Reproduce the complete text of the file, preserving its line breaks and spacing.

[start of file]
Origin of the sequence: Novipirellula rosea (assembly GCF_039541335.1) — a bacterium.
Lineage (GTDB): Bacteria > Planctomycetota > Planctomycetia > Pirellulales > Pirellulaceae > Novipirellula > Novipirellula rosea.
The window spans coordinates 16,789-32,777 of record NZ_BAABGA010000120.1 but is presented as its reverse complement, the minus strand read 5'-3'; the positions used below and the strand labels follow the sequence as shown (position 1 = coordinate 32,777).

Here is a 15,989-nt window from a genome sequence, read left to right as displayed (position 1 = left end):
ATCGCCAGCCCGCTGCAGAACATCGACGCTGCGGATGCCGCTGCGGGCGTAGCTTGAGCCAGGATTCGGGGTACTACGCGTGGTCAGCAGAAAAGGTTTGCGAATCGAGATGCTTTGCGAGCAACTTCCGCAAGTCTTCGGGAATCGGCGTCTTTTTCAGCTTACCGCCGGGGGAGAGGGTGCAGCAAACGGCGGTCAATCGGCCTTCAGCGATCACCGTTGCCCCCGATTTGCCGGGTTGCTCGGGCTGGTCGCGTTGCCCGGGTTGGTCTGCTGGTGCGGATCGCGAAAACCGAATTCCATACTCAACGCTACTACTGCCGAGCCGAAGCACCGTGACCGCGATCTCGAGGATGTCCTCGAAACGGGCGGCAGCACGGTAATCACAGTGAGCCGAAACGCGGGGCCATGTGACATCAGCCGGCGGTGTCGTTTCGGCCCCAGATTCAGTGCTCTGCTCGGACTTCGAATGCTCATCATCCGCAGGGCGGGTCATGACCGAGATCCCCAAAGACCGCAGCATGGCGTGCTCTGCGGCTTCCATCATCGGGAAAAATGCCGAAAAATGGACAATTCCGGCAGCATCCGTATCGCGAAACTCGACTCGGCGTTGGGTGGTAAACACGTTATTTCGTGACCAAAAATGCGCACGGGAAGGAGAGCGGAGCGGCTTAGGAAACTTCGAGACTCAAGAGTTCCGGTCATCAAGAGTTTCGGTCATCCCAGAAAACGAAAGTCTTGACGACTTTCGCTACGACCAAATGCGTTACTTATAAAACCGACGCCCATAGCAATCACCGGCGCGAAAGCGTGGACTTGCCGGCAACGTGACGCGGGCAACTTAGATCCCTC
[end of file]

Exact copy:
Origin of the sequence: Novipirellula rosea (assembly GCF_039541335.1) — a bacterium.
Lineage (GTDB): Bacteria > Planctomycetota > Planctomycetia > Pirellulales > Pirellulaceae > Novipirellula > Novipirellula rosea.
The window spans coordinates 16,789-32,777 of record NZ_BAABGA010000120.1 but is presented as its reverse complement, the minus strand read 5'-3'; the positions used below and the strand labels follow the sequence as shown (position 1 = coordinate 32,777).

Here is a 15,989-nt window from a genome sequence, read left to right as displayed (position 1 = left end):
ATCGCCAGCCCGCTGCAGAACATCGACGCTGCGGATGCCGCTGCGGGCGTAGCTTGAGCCAGGATTCGGGGTACTACGCGTGGTCAGCAGAAAAGGTTTGCGAATCGAGATGCTTTGCGAGCAACTTCCGCAAGTCTTCGGGAATCGGCGTCTTTTTCAGCTTACCGCCGGGGGAGAGGGTGCAGCAAACGGCGGTCAATCGGCCTTCAGCGATCACCGTTGCCCCCGATTTGCCGGGTTGCTCGGGCTGGTCGCGTTGCCCGGGTTGGTCTGCTGGTGCGGATCGCGAAAACCGAATTCCATACTCAACGCTACTACTGCCGAGCCGAAGCACCGTGACCGCGATCTCGAGGATGTCCTCGAAACGGGCGGCAGCACGGTAATCACAGTGAGCCGAAACGCGGGGCCATGTGACATCAGCCGGCGGTGTCGTTTCGGCCCCAGATTCAGTGCTCTGCTCGGACTTCGAATGCTCATCATCCGCAGGGCGGGTCATGACCGAGATCCCCAAAGACCGCAGCATGGCGTGCTCTGCGGCTTCCATCATCGGGAAAAATGCCGAAAAATGGACAATTCCGGCAGCATCCGTATCGCGAAACTCGACTCGGCGTTGGGTGGTAAACACGTTATTTCGTGACCAAAAATGCGCACGGGAAGGAGAGCGGAGCGGCTTAGGAAACTTCGAGACTCAAGAGTTCCGGTCATCAAGAGTTTCGGTCATCCCAGAAAACGAAAGTCTTGACGACTTTCGCTACGACCAAATGCGTTACTTATAAAACCGACGCCCATAGCAATCACCGGCGCGAAAGCGTGGACTTGCCGGCAACGTGACGCGGGCAACTTAGATCCCTC